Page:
Demographic Avant-garde: A Historical Demography Perspective on Jews in Bohemia
VID & Wittgenstein Centre for Demography and Global Human Capital
Date: Wed, December 7 2011, Time: 10:00 - 11:00
The presentation examines changes in the demographic behaviour and social position of Jews in Bohemia during the nineteenth and early twentieth centuries. It contributes to the literature linking demographic development and modernization, minority studies, and studies of the determinants of demographic transition in different times and contexts. I give a historical account of the Jewish demographic behavior as compared to the larger Bohemian population. Jews were avant-garde in terms of lower fertility, lower mortality (especially of infants) and, after the historic abolishment of legal restrictions against them in 1848, also in the speed and pace of their urbanisation and upward social mobility. All this led to a demographic transition that came much earlier than among the majority population. But during the interwar period, Jewish demographic behaviour became increasingly similar to that of the majority population in same socio-economic class, thus morphing the Jewish demographic avant-garde into a more general „higher social-class“ avant-garde. The presentation details these processes and their timing and aims to search for key historical and social interdependences.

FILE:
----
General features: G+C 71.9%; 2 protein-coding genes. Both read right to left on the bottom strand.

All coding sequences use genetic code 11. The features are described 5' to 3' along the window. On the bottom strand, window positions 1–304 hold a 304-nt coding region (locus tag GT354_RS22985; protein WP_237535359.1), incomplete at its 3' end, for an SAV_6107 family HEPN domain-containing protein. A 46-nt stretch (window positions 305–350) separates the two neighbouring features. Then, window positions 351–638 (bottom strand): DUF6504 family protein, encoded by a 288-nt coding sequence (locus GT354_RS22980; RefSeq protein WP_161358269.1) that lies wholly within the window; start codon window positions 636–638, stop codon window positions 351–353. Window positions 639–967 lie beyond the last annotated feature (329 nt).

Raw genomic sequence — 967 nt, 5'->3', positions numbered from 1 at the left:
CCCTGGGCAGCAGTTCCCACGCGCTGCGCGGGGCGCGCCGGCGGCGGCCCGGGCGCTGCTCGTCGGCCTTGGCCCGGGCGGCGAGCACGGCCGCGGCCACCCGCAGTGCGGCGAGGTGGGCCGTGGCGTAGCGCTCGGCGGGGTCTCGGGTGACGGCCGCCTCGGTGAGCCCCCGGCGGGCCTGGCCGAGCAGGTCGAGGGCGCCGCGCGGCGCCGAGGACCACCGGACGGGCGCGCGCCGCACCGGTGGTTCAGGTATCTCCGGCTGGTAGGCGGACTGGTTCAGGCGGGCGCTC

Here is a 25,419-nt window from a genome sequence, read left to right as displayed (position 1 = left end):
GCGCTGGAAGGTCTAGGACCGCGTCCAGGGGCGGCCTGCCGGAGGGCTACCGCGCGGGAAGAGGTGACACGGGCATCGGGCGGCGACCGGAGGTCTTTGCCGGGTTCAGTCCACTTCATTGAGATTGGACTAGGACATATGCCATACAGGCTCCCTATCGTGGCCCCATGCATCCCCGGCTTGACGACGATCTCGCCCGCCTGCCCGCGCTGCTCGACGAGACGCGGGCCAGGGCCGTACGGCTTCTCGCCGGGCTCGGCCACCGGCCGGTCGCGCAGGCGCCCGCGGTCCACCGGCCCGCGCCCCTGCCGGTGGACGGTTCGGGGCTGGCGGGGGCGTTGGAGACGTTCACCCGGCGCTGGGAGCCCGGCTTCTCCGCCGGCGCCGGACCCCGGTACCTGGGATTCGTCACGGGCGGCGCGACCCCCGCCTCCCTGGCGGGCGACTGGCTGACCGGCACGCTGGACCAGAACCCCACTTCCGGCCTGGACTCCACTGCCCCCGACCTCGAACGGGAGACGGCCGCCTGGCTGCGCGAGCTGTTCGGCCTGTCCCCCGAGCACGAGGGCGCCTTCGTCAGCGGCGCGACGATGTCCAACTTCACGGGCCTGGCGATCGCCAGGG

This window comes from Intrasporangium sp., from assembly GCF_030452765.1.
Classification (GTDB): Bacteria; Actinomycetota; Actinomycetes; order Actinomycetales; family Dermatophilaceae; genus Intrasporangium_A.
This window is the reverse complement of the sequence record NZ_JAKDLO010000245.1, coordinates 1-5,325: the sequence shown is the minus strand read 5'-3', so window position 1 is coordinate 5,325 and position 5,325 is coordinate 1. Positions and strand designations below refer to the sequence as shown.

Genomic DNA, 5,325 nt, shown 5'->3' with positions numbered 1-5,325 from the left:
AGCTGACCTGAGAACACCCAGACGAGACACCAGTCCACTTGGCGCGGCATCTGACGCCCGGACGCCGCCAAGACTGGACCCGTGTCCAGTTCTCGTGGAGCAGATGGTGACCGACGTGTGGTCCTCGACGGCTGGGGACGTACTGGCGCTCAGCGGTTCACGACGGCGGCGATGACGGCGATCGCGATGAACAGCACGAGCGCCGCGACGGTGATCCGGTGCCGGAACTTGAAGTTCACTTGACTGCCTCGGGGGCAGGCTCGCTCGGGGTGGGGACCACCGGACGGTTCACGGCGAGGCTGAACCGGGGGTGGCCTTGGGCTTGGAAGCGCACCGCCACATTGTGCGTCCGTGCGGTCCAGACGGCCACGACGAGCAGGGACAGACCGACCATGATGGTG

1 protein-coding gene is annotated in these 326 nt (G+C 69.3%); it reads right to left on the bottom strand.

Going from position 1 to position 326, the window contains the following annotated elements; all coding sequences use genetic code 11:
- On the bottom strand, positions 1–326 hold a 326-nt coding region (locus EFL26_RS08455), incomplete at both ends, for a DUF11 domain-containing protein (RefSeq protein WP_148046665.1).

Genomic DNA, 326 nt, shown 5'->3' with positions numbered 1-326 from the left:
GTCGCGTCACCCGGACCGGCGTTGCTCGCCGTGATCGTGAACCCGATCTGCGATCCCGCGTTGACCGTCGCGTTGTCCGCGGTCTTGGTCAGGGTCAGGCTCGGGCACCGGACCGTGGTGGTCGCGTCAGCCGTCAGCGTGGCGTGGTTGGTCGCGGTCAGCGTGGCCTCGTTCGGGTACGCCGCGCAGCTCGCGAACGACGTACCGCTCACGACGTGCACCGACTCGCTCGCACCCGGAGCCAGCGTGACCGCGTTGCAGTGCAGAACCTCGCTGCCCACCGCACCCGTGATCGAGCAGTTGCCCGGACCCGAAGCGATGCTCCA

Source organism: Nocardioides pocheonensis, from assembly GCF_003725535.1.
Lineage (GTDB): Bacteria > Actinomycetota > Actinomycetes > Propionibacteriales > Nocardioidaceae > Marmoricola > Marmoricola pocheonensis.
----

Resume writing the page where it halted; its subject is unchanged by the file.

About the presenter
Jana Vobecká obtained her PhD in demography jointly at the University of Burgundy in Dijon and Charles University in Prague. She has joined the Vienna Institute of Demography as a Junior Researcher in 2011, having previously been a researcher at the Institute of Sociology of the Czech Academy of Sciences. Her research combines sociology and demography and focuses inter alia on historical demography and on spatial population dynamics and its effects on social inequalities and local governance. She is currently writing a book manuscript on historical demography of the Jews in Bohemia and has published in journals such as Population Space and Place, Czech Sociological Review and Central European Journal of Public Policy.